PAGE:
In his State of the State address, Gov. Mike Parson announced his plan to offer $20 million to career and technical centers across Missouri.
Faced with the possibility of receiving a piece of that additional funding, Cody Bashore, director of Nichols Career Center, said there are plenty of options for how it could be spent.
“A lot career centers in the state of Missouri were built around the mid- to late-70s, so a lot of them are in need of repair infrastructure-wise. We just went through a renovation a few years ago during J+C, and we got a lot of those renovations taken care of. But we do have some aging equipment such as a paint booth, an autobody that’s a little over 20 years old, probably pushing 30 years old,” Bashore said.
He said that might be something the career center would like to replace soon.
He also listed expanded program offerings that students are interested in as an area where Nichols might like to direct additional funding, including criminal justice or cosmetology.
Bashore said Nichols Career Center has been looking for other grants that could help launch an early childhood program.
“Career and tech ed is something that can be expensive with the equipment involved, and the high dollar equipment that’s used in some of our programs,” he said.
He added that funds could also be used to create another lab space for the Building Trades program.
“The Building Trades class currently builds a home each year for Habitat for Humanity, but we would like to provide that program with a lab space where they could work on smaller projects when they are waiting on contractors and/or materials and supplies for the house or if the weather is poor. These projects would include practicing their skills on things such as yard sheds or similar smaller scale projects,” he said.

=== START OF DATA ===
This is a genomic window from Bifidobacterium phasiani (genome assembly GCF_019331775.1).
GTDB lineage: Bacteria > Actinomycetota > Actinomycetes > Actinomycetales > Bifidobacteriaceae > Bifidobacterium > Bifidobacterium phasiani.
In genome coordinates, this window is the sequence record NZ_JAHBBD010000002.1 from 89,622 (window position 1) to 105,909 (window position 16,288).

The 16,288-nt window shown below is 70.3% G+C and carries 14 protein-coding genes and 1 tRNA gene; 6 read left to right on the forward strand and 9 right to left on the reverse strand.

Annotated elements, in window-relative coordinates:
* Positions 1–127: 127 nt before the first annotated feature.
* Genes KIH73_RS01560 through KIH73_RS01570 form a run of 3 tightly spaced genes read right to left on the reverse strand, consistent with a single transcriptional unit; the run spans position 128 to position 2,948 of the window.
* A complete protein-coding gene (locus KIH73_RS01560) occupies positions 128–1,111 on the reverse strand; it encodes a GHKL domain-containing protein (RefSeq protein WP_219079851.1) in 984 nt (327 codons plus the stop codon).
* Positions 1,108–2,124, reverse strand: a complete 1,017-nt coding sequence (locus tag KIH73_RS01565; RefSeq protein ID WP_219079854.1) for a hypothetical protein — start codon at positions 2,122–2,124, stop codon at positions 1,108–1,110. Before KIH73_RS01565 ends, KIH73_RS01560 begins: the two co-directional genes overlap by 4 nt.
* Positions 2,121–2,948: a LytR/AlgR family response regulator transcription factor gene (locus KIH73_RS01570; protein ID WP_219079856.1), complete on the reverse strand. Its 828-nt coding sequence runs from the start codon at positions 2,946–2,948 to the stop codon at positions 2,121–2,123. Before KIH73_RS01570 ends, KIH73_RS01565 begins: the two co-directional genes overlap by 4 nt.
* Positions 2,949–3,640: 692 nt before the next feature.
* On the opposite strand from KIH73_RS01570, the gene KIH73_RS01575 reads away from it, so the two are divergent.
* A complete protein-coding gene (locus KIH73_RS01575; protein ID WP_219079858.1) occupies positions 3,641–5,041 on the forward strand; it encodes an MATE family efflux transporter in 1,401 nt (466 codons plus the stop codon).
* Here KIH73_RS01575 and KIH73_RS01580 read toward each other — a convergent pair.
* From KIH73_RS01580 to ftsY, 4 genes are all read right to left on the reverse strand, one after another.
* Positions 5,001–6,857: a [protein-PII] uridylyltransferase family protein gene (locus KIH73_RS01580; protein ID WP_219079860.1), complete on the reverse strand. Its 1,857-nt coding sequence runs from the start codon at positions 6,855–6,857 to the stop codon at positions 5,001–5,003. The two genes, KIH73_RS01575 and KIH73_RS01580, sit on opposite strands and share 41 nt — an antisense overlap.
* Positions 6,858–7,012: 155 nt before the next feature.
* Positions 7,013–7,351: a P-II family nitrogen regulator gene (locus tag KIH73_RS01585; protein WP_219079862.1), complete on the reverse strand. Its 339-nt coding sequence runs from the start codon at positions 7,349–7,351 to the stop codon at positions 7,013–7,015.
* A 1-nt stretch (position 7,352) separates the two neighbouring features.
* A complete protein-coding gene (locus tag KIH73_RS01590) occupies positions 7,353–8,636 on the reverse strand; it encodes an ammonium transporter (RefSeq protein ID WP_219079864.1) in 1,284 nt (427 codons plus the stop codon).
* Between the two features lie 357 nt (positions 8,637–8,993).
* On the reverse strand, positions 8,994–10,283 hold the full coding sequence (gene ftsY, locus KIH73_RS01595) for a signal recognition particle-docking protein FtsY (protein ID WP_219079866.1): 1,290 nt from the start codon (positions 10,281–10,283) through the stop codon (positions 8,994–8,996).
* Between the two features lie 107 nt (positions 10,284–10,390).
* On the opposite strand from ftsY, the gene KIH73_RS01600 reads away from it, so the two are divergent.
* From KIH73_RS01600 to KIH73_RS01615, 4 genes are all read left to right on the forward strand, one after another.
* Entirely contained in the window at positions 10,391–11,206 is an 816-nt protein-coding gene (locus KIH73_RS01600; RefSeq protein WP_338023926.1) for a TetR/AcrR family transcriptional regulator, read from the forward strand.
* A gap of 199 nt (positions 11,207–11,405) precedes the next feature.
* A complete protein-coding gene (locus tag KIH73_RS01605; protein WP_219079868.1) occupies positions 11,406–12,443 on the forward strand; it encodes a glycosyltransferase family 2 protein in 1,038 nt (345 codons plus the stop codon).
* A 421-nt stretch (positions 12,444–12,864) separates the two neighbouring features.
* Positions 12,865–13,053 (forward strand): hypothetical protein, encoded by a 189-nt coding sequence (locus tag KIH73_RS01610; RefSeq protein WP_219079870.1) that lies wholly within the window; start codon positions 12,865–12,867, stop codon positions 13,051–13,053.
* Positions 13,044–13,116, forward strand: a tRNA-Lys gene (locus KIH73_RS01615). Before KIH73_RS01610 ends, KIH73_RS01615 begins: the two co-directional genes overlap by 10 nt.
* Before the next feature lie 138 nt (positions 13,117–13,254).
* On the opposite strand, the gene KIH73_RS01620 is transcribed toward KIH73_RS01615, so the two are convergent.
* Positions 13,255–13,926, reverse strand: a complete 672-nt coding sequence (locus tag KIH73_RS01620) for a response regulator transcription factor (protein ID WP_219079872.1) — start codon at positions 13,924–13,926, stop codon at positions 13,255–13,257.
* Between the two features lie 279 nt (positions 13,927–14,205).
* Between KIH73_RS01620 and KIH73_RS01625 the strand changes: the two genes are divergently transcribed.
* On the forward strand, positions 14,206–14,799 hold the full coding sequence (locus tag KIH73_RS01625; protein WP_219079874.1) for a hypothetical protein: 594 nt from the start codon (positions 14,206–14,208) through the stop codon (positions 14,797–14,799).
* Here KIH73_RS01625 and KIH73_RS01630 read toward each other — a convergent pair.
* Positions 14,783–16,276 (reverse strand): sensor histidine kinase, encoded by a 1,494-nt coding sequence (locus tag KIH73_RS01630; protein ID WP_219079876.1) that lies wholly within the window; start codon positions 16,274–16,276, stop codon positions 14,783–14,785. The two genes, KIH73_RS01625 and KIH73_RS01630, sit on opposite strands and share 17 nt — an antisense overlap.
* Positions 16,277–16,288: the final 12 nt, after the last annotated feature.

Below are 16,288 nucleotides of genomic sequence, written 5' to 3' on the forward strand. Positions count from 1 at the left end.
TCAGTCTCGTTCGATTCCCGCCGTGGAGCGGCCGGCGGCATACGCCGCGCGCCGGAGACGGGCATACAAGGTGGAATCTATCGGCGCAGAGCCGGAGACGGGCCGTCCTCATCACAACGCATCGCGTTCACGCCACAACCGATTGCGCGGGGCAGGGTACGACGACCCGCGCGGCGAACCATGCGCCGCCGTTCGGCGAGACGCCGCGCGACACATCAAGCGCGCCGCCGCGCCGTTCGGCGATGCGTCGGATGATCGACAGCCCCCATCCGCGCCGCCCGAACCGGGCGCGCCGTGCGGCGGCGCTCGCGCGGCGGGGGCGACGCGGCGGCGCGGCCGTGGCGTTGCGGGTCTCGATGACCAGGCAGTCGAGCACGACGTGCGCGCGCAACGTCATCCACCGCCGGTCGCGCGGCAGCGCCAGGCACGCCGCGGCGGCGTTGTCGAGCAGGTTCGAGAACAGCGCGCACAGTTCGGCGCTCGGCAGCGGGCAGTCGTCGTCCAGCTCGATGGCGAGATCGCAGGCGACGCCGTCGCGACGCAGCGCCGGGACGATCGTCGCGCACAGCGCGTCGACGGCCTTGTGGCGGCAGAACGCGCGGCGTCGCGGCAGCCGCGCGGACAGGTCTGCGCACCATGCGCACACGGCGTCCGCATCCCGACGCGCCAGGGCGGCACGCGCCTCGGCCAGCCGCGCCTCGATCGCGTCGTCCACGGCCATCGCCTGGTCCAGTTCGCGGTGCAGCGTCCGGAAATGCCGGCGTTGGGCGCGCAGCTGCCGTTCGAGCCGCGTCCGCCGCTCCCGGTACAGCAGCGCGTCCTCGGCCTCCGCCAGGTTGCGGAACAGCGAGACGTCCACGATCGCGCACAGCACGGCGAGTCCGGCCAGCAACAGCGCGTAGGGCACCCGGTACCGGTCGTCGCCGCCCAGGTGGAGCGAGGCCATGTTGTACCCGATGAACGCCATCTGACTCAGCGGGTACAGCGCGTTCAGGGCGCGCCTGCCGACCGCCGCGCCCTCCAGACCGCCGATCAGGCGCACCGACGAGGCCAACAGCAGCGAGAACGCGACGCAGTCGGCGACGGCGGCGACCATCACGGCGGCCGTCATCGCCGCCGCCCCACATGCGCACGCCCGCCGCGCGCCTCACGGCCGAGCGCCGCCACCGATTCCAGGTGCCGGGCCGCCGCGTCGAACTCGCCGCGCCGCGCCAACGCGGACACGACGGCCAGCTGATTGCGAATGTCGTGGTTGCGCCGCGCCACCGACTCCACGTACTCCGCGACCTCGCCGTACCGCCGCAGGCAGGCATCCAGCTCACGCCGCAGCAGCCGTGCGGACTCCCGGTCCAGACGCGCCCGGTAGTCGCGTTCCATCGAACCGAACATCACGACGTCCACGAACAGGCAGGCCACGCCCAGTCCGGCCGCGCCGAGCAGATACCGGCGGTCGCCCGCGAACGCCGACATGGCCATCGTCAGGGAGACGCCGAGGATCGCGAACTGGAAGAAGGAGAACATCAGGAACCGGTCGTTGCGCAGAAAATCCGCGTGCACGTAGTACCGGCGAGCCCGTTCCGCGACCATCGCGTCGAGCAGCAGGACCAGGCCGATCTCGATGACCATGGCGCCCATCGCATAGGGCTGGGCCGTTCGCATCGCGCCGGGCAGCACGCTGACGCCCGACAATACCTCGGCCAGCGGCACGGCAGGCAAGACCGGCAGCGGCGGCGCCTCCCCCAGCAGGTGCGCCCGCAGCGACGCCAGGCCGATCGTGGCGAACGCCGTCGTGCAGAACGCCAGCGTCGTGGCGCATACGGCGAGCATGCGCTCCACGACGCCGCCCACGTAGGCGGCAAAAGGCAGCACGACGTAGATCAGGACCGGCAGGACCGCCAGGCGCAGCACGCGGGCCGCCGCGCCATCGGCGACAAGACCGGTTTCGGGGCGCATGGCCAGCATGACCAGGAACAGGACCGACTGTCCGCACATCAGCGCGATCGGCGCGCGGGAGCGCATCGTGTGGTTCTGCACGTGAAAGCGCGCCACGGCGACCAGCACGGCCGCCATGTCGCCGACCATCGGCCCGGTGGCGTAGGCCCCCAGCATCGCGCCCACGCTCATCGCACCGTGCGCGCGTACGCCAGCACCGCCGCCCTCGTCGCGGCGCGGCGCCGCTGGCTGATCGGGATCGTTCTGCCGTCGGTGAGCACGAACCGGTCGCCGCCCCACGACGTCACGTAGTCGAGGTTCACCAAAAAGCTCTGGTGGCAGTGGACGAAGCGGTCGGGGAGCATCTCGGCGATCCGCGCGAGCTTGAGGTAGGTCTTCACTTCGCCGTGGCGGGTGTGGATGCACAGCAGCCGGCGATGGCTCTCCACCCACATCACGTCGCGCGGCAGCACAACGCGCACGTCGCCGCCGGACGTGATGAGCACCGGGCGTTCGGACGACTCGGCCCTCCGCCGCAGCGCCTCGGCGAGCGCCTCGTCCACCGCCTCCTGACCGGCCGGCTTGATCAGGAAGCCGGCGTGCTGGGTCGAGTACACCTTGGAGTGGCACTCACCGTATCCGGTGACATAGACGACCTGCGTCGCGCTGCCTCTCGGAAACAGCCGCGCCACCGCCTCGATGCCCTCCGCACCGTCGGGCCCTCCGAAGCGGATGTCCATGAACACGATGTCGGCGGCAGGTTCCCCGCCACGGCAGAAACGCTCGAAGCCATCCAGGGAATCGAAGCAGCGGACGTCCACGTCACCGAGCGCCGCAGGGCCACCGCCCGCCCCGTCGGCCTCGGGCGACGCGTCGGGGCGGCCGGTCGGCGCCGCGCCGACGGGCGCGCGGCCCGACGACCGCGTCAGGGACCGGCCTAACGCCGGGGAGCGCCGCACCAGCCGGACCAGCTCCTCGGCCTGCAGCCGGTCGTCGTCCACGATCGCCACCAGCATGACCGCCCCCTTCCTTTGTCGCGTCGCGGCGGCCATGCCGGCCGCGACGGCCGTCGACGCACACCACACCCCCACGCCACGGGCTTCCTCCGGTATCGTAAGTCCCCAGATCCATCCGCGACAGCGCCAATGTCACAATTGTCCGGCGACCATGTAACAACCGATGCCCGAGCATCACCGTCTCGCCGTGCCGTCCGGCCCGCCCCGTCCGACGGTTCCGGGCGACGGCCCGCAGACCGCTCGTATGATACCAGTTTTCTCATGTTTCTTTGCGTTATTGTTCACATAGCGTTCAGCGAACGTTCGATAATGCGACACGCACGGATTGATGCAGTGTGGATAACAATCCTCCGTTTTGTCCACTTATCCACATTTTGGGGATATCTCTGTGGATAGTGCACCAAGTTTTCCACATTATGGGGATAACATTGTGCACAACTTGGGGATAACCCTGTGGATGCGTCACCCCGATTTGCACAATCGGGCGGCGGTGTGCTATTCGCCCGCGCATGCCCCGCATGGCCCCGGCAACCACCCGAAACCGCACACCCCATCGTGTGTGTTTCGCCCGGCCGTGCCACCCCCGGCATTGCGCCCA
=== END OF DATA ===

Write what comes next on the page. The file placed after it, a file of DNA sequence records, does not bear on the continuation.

Bashore said he would work with the maintenance department to determine the best place to direct any funds.
He also said he was excited to see how much Nichols could get, though with construction costs rising, less can be done with the money obtained.
There are 57 career centers in the state. It still remains to be seen whether career centers will see that money, since that process relies on the state Legislature.
“Hopefully they get through this congressional redistricting filibuster and they could get those funds appropriated accordingly,” he said.
Bashore said there would also be a cost to the local district, with the grant providing 75 percent and the local district providing the remainder.
Overall, Bashore has appreciated the increasing support for career and technical education.
“There for a time, career and technical ed kind of had a stigma with it that it was only for those kids that didn’t want to go to college … and I’m real excited to see the momentum that’s kind of happening with career and tech ed, and the attention we’re getting from the governor and the Legislature,” he said.
“A lot of companies out there are in need of qualified employees right now, and hopefully we can help meet that demand,” Bashore said.